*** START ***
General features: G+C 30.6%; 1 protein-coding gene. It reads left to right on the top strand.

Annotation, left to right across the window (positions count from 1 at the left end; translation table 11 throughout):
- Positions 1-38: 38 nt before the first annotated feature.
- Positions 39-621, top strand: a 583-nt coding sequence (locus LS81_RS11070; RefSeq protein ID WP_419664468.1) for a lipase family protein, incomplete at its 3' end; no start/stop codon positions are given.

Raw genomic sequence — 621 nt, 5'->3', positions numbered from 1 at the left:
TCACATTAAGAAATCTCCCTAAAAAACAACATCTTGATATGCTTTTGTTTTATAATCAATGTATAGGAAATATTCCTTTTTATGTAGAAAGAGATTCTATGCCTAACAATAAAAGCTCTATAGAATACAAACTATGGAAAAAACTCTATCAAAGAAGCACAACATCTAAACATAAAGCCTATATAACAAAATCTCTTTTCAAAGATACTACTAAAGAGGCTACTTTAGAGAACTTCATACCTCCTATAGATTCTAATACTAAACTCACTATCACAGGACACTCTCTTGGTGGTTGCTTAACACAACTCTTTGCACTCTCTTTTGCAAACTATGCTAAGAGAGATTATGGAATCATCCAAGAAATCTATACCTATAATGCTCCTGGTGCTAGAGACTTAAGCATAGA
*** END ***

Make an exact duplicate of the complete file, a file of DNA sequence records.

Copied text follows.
General features: G+C 30.6%; 1 protein-coding gene. It reads left to right on the top strand.

Annotation, left to right across the window (positions count from 1 at the left end; translation table 11 throughout):
- Positions 1-38: 38 nt before the first annotated feature.
- Positions 39-621, top strand: a 583-nt coding sequence (locus LS81_RS11070; RefSeq protein ID WP_419664468.1) for a lipase family protein, incomplete at its 3' end; no start/stop codon positions are given.

Raw genomic sequence — 621 nt, 5'->3', positions numbered from 1 at the left:
TCACATTAAGAAATCTCCCTAAAAAACAACATCTTGATATGCTTTTGTTTTATAATCAATGTATAGGAAATATTCCTTTTTATGTAGAAAGAGATTCTATGCCTAACAATAAAAGCTCTATAGAATACAAACTATGGAAAAAACTCTATCAAAGAAGCACAACATCTAAACATAAAGCCTATATAACAAAATCTCTTTTCAAAGATACTACTAAAGAGGCTACTTTAGAGAACTTCATACCTCCTATAGATTCTAATACTAAACTCACTATCACAGGACACTCTCTTGGTGGTTGCTTAACACAACTCTTTGCACTCTCTTTTGCAAACTATGCTAAGAGAGATTATGGAATCATCCAAGAAATCTATACCTATAATGCTCCTGGTGCTAGAGACTTAAGCATAGA